Additionally, the use of MR technology in a different application posed new manufacturing challenges, which resulted in the requirement of new performance specifications. Another challenge was the lack of suitable third-party, off-the-shelf QA tools, which we therefore had to develop in-house instead.
The innovation also introduced challenges for clinical users, who were facing a new treatment paradigm. The MR-linac research consortium enabled our customers to investigate, gather and publish evidence, and share experiences and best practices. As an expert working group, the consortium provided other clinics with guidance and a path to adoption of the new technology, as a first step towards developing clinical evidence that will form the basis of differential reimbursement for this technology.
The addition of MR imaging during the treatment is increasing the associated costs and therefore will require an additional reimbursement from payers in order to be sustainable. However, to implement this additional reimbursement we need to demonstrate that this technological innovation improves clinical outcomes and this is why clinical evidence development is a crucial step.
A radiographer planning consultation
How have you gained the skills and knowledge to drive out innovation?
Elekta’s strong partnership with Philips, as well as having Philips staff seconded at Elekta, was key to the success of MR and radiotherapy technology (RT) as our respective skills are complementary. To drive MR-guided radiotherapy, it was very important to work with a diagnostic leading company like Philips.
Our understanding of customer requirements was also greatly enhanced by having our physicists and engineers working closely with the research consortium scientists, with some Elekta staff even based on site.
We recruited outside of our traditional radiotherapy domain and added MRI experts (physicists, radiographers and engineers) to our R&D teams, as well as to other areas of the organisation, e.g., operations and product management.
“Elekta Unity is an example of how governments can play a critical role in enabling the development and introduction of disruptive technology in healthcare.”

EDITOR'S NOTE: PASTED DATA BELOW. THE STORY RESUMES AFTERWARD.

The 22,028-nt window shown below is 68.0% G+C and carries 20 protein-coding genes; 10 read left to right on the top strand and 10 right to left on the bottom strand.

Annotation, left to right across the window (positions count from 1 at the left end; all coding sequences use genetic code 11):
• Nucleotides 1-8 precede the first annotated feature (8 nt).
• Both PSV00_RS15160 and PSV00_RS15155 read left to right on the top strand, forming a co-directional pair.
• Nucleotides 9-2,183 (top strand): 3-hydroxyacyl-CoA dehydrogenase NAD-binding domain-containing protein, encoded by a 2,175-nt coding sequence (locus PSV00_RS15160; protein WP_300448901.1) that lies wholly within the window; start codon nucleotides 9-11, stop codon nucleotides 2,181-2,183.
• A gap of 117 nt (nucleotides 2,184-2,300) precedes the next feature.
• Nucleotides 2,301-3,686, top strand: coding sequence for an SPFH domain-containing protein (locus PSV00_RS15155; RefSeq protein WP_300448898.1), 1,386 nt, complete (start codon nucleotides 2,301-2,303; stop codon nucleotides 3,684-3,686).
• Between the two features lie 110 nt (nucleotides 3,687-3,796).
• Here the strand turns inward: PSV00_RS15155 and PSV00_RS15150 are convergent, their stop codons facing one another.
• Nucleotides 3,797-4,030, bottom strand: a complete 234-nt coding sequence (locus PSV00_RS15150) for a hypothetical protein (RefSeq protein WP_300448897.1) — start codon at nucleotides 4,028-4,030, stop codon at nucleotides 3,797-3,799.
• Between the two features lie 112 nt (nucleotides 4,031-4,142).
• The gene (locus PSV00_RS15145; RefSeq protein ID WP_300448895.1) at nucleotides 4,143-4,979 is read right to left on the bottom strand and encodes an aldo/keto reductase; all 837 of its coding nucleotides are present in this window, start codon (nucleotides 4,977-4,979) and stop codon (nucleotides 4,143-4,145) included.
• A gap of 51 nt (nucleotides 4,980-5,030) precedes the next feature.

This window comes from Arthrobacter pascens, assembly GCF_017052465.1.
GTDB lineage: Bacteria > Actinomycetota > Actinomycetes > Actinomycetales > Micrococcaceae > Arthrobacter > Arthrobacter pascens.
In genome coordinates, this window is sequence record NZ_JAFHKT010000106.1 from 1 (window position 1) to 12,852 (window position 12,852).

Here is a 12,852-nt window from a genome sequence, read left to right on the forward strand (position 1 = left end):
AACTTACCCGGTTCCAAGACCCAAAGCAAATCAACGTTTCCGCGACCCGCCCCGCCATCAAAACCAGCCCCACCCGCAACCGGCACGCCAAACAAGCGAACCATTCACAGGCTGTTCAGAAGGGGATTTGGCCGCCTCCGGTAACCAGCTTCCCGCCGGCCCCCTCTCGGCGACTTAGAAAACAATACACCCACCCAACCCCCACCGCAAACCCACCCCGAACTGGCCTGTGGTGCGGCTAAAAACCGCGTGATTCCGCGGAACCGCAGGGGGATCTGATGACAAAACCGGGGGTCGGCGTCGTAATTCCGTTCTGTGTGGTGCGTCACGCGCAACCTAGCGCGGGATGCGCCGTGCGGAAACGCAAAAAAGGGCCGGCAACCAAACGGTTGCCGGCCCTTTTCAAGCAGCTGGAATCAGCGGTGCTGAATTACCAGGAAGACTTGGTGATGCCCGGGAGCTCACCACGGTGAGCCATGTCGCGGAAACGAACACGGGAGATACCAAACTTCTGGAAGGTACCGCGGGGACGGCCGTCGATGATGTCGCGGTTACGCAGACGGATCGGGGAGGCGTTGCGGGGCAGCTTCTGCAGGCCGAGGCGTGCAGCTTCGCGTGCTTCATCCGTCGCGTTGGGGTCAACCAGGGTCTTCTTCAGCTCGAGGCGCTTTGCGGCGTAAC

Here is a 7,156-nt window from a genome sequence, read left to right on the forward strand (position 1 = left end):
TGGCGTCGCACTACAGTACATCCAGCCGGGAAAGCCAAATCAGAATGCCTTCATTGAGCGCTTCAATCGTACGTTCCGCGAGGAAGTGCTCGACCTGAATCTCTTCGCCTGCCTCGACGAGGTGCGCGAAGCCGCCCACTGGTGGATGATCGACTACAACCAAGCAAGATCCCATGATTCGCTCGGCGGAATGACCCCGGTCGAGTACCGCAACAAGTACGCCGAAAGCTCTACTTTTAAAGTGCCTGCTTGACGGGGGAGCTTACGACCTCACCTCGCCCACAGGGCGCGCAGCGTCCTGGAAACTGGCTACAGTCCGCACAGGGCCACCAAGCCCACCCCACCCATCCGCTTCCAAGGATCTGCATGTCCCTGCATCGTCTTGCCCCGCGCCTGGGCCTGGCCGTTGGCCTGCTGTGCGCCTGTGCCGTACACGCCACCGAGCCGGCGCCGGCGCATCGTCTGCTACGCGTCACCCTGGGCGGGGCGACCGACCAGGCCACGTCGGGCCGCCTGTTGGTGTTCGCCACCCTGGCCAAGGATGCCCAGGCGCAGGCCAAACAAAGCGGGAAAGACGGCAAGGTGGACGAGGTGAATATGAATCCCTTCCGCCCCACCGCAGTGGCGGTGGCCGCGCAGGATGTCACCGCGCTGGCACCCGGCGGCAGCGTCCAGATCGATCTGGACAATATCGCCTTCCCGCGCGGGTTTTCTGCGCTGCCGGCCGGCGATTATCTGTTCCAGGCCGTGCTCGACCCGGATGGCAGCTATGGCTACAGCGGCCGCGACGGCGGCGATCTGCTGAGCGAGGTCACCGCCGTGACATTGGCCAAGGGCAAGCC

– Kevin Brown, distinguished scientist, Elekta
What has the result of your journey been?
Elekta Unity is enabling new paradigms in cancer care. High-field (1.5T) MRI guidance enables clinicians to:
- quickly assess and adapt the radiotherapy treatment, with the potential for higher dose to the tumour;
- reduce toxicity for healthy tissues; and
- reduce visits for the patient to the cancer centre.
To date, 26 Elekta Unity systems are clinically operational around the world and more than 2,000 patients have been treated. The system has been used for the treatment of over 30 different anatomical sites. More than 360 scientific papers have been published. Unity has generated a whole new business line for Elekta, with a triple-figure growth of employees in the UK. The main competency centre for the new technology system is in Crawley, with new state-of-the-art facilities and teams covering the whole lifecycle, from research to supply, installation and maintenance.
From the original concept to a commercial product in clinical use, the innovation journey of Elekta Unity has taken almost 20 years and is still evolving.
Moreover, we have created a platform that is supporting new exciting research. An example of this is the use of imaging biomarkers to determine the individual’s response to their therapy and to adapt their treatment accordingly, leading towards increasingly personalised care for cancer patients.
MR-linac radiation beam and magnetic field illustration
What tips would you give to businesses developing commercial services underpinned by physics and requiring innovation?
1. Strong partnerships with technology, research, and clinical organisations, alongside team cross-functionality (e.g., with physicists, engineers, radiographers, oncologists and regulatory experts), are key to success.
2. External funding, e.g., from government or charities, is critical for initial de-risking of new technology and support of early users.
- These case studies were commissioned by the IOP from CBI Economics